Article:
This weekend, Virginia Tech’s Center for the Humanities is hosting The Human Futures and Intelligent Machines Summit, and there is a link for the video cast of the events. You’ll need to Download and install Zoom, but it should be pretty straightforward, other than that.
You’ll find the full Schedule, below the cut.
“Human Futures and Intelligent Machines”
A Summit by the Center for Humanities at Virginia Tech
Friday, June 8, 2018 Athenaeum, Room 124, Newman Library of Virginia Tech
8:00 am – 8:45 am Breakfast
8:45 am – 9:15 am Opening Remarks and Introductions
9:15 am – 10:45 am Session 1
- Josh Brown (Google translate vs. Skynet: the distinction between passive and active AI. This talk will present some background on fast-moving developments in AI and deep learning, with a somewhat high-level overview of technological developments.)
10:45 am – 11:00 am Break
11:00 am – 12:30 pm Session 2
- Daylan Dufelmeier (Daylan Dufelmeier will be speaking on current issues in the criminal justice system, the potential ramifications of using advanced computing in the criminal justice arena and what is currently happening.)
- Mario Khreiche (“Microlabor as Automation in Amazon Mechanical Turk” The talk provides context on the online microlabor market Amazon Mechanical Turk (AMT), discusses its main functions and modes of labor distribution, and argues for a more critical notion of automation and artificial intelligence in order to account for the ways in which human labor continues to be built in and concealed in AMT.)
12:30 pm – 1:45 pm Lunch
1:45 pm – 3:15 pm Session 3
- Aaron Nicholson ((1)Overview of the Atlanta Police Foundation (APF) and how it supports Atlanta Police Department (APD) (2) Current Technology of APD and uses; Integrated Camera System and LPR’s (3)The At-Promise Initiative and how it works (4) The use of AI and the implications on law enforcement (5) The use of AI and the implications on Community Oriented Policing efforts (6) The disparity that is already implied in policing today and the impacts of a fully AI integrated police force will have on minorities and lower income communities.)
- Ralph Hall (Rethinking Employment in a Future of Intelligent Machines. In this talk, Dr. Hall will explore the challenges society will face if current employment and income trends persist into the future.)
3:15 pm – 3: 30 pm Break
3:30 pm – 5:00 pm Session 4
- Jacob Thebault-Spieker (Discussion on how pro-urban and pro-wealth biases manifest in online systems, and how this likely influences the ‘education’ of AI systems.)
- Hani Awni (Despite the rhetoric used in the AI field, ongoing cognitive science research into the mechanisms of human abstract reasoning have articulated categorically distinct types of information. Because the AI approaches that are currently in vogue are fundamentally unable to represent or manipulate it, Hani Awni will describe ‘relational’ information as understood by cognitive scientists, with particular regard to the sociopolitical consequences for its exclusion from AI systems.)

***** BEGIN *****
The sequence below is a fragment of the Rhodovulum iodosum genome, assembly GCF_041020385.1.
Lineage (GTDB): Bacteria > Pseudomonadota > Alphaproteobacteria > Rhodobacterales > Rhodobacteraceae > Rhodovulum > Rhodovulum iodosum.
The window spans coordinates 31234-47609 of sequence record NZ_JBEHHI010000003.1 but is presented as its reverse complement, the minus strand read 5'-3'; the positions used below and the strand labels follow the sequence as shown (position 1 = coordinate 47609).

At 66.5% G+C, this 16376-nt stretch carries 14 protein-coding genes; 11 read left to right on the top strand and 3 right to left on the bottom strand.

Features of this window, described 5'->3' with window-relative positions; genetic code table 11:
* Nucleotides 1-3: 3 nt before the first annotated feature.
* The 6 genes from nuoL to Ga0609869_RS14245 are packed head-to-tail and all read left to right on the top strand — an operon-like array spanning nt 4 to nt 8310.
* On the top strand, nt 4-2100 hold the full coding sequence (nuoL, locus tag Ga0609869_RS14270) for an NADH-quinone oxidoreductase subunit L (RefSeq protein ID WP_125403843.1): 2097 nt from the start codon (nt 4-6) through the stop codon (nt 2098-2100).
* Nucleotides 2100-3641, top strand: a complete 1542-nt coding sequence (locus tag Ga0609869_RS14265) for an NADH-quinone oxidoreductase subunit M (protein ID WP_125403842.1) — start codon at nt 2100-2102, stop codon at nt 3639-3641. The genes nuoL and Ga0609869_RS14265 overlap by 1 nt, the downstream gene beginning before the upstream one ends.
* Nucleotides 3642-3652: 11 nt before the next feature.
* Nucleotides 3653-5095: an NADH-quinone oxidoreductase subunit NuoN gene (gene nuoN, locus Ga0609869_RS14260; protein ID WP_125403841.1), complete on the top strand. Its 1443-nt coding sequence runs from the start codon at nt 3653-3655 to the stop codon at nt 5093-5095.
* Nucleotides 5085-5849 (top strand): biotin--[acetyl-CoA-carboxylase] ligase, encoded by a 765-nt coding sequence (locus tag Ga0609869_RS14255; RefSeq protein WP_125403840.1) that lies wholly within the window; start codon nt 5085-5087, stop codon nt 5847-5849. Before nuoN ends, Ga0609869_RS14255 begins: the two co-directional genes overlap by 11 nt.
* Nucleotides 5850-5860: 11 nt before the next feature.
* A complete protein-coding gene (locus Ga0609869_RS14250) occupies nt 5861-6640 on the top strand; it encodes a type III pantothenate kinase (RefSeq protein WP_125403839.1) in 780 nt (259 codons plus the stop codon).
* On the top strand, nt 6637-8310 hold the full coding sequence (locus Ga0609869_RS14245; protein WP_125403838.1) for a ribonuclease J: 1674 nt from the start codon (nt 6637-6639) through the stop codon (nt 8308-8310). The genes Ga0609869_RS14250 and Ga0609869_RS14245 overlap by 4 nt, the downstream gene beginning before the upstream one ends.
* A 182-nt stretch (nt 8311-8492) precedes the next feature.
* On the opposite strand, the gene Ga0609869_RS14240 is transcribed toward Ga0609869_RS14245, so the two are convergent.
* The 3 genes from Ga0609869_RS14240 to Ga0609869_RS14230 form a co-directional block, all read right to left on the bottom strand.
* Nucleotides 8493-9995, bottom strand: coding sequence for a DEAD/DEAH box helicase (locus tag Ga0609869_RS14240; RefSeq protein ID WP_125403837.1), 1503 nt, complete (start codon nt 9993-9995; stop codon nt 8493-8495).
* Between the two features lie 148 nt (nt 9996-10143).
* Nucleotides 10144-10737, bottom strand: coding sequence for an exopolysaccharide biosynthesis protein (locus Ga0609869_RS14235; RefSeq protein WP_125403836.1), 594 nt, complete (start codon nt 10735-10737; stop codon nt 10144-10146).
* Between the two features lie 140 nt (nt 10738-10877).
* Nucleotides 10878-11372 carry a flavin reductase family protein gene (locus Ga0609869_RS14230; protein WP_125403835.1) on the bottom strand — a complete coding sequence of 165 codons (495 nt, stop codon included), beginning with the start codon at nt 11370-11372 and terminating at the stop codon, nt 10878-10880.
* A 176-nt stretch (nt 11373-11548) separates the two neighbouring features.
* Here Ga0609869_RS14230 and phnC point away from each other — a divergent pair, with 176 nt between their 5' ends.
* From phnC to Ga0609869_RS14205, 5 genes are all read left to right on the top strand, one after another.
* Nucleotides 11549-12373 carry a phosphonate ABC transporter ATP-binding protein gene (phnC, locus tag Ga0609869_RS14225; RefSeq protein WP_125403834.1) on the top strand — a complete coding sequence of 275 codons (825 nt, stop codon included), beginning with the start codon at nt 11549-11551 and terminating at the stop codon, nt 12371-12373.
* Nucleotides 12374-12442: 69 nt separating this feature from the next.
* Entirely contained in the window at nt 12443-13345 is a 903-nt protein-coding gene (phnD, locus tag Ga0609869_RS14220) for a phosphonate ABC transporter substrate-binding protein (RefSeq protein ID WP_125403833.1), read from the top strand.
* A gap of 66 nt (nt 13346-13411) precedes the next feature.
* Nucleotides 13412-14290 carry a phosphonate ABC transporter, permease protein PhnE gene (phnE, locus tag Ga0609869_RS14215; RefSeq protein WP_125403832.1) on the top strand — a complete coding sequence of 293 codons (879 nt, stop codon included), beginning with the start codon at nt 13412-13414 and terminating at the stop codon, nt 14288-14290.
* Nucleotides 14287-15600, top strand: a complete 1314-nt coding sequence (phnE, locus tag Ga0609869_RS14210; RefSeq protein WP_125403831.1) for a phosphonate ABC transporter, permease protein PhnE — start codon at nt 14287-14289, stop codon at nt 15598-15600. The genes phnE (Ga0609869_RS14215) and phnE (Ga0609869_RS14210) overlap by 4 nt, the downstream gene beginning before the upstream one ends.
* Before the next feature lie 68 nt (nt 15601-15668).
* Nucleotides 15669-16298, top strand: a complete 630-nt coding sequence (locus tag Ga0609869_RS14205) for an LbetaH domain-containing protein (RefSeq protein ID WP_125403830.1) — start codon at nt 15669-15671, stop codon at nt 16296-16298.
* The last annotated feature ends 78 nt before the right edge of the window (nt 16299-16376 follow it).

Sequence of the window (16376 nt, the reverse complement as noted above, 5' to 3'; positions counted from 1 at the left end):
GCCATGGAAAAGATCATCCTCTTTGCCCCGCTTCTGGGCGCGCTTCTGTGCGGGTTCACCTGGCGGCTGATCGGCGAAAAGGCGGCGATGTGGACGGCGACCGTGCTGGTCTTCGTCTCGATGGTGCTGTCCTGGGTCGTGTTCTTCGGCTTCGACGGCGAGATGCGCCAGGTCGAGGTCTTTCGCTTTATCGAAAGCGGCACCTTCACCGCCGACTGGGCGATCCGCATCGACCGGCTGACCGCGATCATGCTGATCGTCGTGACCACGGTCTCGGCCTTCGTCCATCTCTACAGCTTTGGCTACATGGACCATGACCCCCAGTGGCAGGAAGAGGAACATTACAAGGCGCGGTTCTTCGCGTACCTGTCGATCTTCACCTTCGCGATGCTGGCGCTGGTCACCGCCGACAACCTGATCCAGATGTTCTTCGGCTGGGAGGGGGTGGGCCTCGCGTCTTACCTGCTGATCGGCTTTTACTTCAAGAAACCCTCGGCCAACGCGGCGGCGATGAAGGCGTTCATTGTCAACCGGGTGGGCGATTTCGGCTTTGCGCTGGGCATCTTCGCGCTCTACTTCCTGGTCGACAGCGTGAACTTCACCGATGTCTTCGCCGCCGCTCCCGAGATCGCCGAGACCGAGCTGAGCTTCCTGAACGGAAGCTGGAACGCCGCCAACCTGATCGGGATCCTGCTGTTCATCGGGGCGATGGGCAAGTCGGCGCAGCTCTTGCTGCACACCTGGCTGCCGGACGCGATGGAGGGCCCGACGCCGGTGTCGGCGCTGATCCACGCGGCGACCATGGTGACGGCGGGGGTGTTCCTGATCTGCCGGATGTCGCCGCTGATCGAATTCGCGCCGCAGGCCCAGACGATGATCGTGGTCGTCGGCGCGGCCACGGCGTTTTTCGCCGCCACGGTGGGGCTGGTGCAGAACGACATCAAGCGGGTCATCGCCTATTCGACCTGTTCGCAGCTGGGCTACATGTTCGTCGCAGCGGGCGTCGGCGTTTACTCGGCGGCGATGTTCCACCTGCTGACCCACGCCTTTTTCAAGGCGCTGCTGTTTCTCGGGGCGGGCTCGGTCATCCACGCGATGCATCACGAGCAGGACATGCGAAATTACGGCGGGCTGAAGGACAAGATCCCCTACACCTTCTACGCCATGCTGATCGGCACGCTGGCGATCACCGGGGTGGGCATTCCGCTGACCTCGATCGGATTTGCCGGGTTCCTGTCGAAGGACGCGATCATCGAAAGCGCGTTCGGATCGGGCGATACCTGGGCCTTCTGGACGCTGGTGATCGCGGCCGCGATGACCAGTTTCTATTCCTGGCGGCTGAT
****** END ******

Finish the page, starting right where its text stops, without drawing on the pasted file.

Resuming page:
Saturday, June 9, 2018 Athenaeum, Room 124, Newman Library of Virginia Tech
9:00 am – 9:30 am Breakfast
9:30 am – 11:00 am Session 5
- Chelsea Frazier (Frazier will be offering provocations about the ways that predominant understandings of race, biocentrism, and intelligence threaten or maintain planetary sustainability in the face of increasingly rapid technological advancement.)
- Ras Michael Brown (“Nkisi Theory for A New Era in Hybrid Humanity” Brown’s remarks bring insights from an “old” Africana knowledge system to our queries about “new” issues raised by the blending of native and artificial intelligences and bodies)
11:00 am – 11:10 am Break
11:10 am – 12:30 pm Session 6
- Damien Williams (Considerations of how best to use interdisciplinary frameworks to convey the importance of both thinking about the biases we bring into the development of machine intelligence and human biotechnological interventions, and working to become more intentional about the values we build into these systems.)
- Sara Mattingly Jordan via Zoom (Dr. Mattingly-Jordan will talk about the current developments in the ethics regulation of AI. She will briefly review the landscape of players, documents, and types of pertinent activities (e.g., standards making etc). Dr. Jordan would like to talk about the problem of representation of diversity in AI and ethics scholarship and policy making.)
12:30 pm – 1:45 pm Lunch
1:45 pm – 3:15 pm Session 7
- Kent Myers (Dr. Myers will briefly review several ways in which the intelligence community is engaging with human aspects of AI. This ranges from the human factors design challenge in augmented intelligence, to various threats including influence operations, to assessing worldwide social consequences of automation.)
- Emma Stamm (Discussion on digital data as a medium of equivocation. Stamm will offer that datafication occludes the unique character of datafied phenomena insofar as it reconstructs them as political subjects.)
3:15 pm – 3: 30 pm Break
3:30 pm – 5:00 pm Session 8
- Joshua Earle ((1) What do we consider “enhancement”? How do we tell if something or someone is enhanced? How do we measure it? 2) What traits, if any, do we most want to enhance? 3) Who gets access to these enhancements? 4) If we do start to enhance, how do we avoid growing inequality gaps?
Even if you can’t be there, in person, I do hope you can tune in for some of it.
Until Next Time.
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